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A ‘superhero’ who ‘never quit’: Justice Ginsburg returns to Supreme Court for final time

Justice Ginsburg (Steve Petteway, Collection of the Supreme Court of the United States/Released)

Associate Justice Ruth Bader Ginsburg returned to the Supreme Court for the final time Wednesday under circumstances both she and her legions of liberal allies and admirers hoped would never happen.

As President Donald Trump readied a potential replacement for the late justice, who died Friday after a lengthy battle with cancer, Ginsburg’s family, close friends, more then 100 former law clerks and colleagues on the high court gathered for one last goodbye.

The flag-draped casket of the 87-year-old justice was carried up the stairs to the Supreme Court’s Great Hall, just outside the courtroom – its entrance draped in black – where she served for 27 years. Her clerks, wearing black masks to guard against the coronavirus pandemic, stood socially distanced and in silence on the courthouse plaza in a show of solidarity.

“To be born into a world that does not see you, that does not believe in your potential, that does not give you a path for opportunity or a clear path for education, and despite this to be able to see beyond the world you are in, to imagine that something can be different – that is the job of a prophet,” said Rabbi Lauren Holtzblatt of Adas Israel Congregation in Washington, D.C., whose husband Ari is a former Ginsburg law clerk.

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“And it is the rare prophet who not only imagines a new world but also makes that new world a reality in her lifetime. This was the brilliance and vision of Justice Ruth Bader Ginsburg.”

Chief Justice John Roberts, the only other speaker, said Ginsburg’s life “was one of the many versions of the American dream.” The daughter of a bookkeeper, she rose to the highest court in the land, writing 48a 3 majority opinions, concurrences and dissents that “will steer the court for decades.”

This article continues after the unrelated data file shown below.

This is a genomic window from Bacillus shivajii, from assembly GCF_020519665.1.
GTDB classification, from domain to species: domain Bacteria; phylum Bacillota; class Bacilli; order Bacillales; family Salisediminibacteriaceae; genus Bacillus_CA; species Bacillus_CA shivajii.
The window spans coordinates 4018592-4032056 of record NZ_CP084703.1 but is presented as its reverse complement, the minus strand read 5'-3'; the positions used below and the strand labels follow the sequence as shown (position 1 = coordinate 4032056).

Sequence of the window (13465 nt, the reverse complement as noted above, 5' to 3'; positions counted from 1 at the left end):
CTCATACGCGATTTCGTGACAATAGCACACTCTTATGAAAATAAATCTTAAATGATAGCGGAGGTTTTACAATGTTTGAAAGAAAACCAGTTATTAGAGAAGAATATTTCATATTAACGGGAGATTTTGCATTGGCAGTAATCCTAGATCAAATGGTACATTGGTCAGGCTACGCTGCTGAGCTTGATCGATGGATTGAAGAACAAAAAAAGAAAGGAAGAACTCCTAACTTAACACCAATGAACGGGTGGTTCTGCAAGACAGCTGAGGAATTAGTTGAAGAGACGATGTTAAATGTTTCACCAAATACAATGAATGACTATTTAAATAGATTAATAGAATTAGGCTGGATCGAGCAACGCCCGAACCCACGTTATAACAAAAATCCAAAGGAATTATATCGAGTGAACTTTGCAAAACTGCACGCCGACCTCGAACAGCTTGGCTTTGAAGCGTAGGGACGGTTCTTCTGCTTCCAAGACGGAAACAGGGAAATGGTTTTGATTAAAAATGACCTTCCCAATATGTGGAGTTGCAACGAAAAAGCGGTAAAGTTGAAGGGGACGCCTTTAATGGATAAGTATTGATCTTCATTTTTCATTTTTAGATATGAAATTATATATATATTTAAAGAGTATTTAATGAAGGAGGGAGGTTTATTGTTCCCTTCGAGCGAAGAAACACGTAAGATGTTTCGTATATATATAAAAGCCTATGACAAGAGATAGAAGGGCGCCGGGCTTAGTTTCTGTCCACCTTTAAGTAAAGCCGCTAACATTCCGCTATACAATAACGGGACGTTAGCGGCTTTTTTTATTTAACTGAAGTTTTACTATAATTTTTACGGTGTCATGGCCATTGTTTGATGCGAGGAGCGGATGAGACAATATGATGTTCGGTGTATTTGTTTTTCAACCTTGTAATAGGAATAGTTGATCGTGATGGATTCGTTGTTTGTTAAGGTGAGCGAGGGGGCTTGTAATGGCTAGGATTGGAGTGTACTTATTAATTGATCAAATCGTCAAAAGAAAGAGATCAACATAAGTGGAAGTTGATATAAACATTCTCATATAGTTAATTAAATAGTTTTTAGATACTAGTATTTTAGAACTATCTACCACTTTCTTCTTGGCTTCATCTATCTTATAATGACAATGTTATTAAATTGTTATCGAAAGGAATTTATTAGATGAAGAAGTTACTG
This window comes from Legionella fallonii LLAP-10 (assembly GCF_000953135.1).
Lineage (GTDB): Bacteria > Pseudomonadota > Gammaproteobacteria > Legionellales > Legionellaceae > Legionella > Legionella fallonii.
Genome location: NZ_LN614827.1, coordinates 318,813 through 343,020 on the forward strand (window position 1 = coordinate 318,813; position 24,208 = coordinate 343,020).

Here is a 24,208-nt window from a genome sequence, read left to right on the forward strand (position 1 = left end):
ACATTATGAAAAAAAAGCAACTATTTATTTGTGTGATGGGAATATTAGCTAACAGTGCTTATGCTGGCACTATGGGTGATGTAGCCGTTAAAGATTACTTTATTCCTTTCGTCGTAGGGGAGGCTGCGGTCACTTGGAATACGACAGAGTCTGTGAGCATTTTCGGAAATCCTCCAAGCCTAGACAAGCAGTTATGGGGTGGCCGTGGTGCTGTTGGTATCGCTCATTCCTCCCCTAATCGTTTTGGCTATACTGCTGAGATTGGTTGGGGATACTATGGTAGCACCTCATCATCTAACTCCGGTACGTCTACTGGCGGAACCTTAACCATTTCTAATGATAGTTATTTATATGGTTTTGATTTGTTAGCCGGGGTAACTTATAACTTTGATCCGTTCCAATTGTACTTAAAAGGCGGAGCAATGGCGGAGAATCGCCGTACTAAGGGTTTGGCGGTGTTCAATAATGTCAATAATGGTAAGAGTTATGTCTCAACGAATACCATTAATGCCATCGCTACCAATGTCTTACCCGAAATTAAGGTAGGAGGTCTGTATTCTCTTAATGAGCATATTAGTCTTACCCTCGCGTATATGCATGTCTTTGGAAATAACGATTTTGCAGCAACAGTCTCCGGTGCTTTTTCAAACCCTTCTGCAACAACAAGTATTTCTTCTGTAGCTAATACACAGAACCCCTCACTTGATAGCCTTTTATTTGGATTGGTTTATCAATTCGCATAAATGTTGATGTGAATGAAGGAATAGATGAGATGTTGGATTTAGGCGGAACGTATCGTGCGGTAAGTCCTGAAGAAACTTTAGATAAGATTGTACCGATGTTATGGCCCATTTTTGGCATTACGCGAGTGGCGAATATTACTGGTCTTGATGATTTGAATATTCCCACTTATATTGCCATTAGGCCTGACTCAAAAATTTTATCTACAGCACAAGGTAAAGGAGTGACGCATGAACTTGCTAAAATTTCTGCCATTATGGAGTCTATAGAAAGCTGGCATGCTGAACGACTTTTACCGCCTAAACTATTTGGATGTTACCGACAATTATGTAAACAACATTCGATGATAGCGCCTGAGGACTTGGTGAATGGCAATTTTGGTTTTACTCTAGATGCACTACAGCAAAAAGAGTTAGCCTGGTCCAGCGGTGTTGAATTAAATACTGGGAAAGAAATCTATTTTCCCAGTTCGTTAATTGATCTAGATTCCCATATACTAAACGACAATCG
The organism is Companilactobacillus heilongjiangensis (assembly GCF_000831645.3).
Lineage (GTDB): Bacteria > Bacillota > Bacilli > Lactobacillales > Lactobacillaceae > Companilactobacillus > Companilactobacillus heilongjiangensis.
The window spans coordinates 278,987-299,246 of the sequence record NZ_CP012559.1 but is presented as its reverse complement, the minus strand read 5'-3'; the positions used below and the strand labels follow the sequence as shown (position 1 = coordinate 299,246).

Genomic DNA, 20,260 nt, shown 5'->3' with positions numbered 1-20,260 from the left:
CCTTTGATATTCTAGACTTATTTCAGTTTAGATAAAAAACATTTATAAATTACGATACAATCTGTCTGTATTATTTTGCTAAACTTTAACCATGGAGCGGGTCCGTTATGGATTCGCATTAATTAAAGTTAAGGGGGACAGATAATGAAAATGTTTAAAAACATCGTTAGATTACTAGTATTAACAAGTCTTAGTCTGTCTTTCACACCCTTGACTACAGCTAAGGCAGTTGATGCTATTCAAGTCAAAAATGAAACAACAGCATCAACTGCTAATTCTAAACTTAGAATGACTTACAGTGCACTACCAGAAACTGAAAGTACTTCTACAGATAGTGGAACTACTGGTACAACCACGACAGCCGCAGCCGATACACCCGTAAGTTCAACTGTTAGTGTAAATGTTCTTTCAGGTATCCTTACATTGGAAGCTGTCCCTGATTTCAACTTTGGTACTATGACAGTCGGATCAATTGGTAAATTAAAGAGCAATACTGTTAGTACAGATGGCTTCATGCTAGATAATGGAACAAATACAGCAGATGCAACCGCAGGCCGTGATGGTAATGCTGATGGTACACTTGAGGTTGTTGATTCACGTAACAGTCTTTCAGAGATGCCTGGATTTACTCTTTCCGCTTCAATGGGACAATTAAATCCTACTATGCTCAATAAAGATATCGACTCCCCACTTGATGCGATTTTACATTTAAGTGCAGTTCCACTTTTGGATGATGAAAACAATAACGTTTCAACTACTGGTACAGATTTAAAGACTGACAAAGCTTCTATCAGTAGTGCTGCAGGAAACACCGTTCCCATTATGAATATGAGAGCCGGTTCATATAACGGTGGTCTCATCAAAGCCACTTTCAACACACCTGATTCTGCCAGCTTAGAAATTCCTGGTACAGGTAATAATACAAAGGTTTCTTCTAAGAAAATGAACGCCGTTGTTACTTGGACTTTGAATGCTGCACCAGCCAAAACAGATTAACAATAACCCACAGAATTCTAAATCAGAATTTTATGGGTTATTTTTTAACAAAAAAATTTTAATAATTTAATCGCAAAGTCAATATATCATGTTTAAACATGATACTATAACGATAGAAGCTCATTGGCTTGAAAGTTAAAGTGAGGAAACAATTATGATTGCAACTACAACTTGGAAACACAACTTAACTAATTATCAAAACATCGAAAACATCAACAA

Ginsburg dreamed of becoming an opera virtuoso, Roberts said, “but she became a rock star instead” – a reference to the justice’s emergence late in life as the cultural icon “Notorious RBG.”

“She found her stage, right behind me in our courtroom,” the chief justice said. Her voice was soft, he noted, “but when she spoke, people listened.”

After the brief ceremony, Ginsburg’s casket was placed at the front portico of the court for two days of public viewing, with appropriate social distancing to guard against the pandemic that has claimed more than 200,000 lives.

Many of those who traveled from throughout the nation waited more than 90 minutes to pass by the casket. The White House announced that Trump would pay his respects on Thursday.

Then the late justice will be moved across the street to the U.S. Capitol, where on Friday she will become the first woman to lie in state since the honor initially was bestowed on Henry Clay in 1852. At both locations, Ginsburg’s casket will rest on the Lincoln Catafalque, which first supported President Abraham Lincoln’s casket in the Capitol after his assassination in 1865.

A private interment service will be held next week at Arlington National Cemetery, where Ginsburg will join her late husband, Martin, who died in 2010.

‘She never quit’

It was a familiar scene at the high court, where current and former justices and clerks have mourned with families and friends twice before in just the past four years. Associate Justice Antonin Scalia was lain in repose there in 2016. Retired Associate Justice John Paul Stevens, who lived to be 99, received a similar honor last year.